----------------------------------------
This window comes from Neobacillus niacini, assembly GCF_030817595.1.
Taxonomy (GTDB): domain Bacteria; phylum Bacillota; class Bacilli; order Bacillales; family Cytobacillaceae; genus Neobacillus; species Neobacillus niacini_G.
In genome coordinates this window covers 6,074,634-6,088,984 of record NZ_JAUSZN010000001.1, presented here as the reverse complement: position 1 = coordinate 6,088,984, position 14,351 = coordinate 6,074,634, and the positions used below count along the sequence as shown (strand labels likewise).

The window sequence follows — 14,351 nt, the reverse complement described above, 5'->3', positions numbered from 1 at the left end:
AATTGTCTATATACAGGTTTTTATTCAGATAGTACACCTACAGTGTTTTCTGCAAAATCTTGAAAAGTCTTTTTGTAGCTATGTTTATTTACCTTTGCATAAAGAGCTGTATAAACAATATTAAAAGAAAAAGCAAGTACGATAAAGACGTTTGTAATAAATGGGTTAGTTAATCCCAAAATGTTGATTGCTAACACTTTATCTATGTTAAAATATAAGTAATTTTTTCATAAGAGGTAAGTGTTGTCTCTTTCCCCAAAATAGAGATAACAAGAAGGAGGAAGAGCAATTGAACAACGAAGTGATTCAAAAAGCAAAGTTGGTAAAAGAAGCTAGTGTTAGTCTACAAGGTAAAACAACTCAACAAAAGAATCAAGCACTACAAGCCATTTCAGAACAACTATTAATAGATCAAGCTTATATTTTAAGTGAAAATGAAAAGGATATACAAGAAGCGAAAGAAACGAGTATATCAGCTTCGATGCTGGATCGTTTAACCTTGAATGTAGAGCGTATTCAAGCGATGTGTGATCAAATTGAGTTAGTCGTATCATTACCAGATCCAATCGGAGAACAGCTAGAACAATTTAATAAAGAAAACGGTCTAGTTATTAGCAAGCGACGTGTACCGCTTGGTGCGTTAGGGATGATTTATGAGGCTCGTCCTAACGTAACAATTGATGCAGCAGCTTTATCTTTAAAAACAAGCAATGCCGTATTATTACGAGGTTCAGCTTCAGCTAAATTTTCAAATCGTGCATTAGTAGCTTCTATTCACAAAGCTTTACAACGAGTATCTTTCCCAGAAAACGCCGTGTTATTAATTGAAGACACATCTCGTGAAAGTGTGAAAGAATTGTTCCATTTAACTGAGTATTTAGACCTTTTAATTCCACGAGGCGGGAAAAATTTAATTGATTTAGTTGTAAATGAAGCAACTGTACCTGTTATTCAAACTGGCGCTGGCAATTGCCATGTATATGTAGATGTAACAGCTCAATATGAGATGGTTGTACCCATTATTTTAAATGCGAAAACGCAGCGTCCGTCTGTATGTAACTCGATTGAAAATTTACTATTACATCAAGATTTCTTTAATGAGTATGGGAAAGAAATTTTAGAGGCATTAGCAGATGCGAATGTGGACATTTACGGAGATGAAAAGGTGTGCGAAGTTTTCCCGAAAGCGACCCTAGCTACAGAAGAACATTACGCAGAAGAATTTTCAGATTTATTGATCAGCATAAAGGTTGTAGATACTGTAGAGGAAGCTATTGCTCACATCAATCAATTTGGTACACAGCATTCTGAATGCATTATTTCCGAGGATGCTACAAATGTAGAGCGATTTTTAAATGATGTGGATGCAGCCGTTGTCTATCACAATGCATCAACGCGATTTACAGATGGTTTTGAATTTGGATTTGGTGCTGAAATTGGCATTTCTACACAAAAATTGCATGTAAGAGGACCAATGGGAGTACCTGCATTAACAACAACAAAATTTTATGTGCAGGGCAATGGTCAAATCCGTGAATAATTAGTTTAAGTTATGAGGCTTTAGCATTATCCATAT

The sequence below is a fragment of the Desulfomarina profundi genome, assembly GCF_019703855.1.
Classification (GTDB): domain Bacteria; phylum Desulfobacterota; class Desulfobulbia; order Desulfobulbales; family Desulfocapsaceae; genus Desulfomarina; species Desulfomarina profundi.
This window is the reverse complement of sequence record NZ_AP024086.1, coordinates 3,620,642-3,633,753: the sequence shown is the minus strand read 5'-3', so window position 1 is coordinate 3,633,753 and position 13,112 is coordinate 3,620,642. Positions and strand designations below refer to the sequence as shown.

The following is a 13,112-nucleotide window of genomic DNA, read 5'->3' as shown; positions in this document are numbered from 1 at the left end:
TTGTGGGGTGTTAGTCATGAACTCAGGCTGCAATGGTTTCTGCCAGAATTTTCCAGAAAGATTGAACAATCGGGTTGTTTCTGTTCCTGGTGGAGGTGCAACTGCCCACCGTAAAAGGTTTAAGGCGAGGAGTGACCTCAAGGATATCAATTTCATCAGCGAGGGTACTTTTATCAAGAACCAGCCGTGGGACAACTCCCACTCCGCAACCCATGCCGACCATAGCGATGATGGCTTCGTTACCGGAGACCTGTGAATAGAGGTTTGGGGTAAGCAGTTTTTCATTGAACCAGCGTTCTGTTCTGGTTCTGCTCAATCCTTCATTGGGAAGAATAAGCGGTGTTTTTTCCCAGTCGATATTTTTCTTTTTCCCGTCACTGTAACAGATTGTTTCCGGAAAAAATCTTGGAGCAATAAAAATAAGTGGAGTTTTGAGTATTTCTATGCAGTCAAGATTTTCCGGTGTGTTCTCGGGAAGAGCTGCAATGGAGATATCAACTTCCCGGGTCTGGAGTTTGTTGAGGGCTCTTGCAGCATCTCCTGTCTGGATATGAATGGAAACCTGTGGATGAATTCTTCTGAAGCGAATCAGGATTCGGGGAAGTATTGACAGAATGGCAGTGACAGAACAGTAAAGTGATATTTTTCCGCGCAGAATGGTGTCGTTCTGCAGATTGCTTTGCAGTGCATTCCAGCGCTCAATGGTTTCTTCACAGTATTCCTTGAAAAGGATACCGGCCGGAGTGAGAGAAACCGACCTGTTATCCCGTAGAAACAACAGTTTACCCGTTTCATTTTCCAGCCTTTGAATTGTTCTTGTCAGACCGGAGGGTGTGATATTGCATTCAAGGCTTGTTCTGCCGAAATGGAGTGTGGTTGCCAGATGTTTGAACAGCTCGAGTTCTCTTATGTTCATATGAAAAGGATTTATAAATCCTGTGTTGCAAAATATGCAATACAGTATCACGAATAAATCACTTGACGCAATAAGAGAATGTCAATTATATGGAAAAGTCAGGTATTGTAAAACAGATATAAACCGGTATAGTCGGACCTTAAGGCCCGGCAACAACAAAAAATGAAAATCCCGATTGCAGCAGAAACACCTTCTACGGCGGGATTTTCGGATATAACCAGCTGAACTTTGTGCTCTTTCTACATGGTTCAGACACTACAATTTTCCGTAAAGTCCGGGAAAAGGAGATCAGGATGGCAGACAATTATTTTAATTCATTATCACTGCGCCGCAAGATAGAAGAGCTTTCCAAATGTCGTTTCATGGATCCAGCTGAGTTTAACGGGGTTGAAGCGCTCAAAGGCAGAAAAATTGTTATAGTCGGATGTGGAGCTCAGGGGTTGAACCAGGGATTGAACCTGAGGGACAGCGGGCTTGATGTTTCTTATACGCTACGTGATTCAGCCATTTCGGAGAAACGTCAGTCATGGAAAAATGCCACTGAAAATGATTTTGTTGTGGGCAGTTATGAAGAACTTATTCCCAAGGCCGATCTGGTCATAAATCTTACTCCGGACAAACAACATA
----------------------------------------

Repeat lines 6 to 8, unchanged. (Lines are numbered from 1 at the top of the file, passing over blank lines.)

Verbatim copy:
The sequence below is a fragment of the Desulfomarina profundi genome, assembly GCF_019703855.1.
Classification (GTDB): domain Bacteria; phylum Desulfobacterota; class Desulfobulbia; order Desulfobulbales; family Desulfocapsaceae; genus Desulfomarina; species Desulfomarina profundi.
This window is the reverse complement of sequence record NZ_AP024086.1, coordinates 3,620,642-3,633,753: the sequence shown is the minus strand read 5'-3', so window position 1 is coordinate 3,633,753 and position 13,112 is coordinate 3,620,642. Positions and strand designations below refer to the sequence as shown.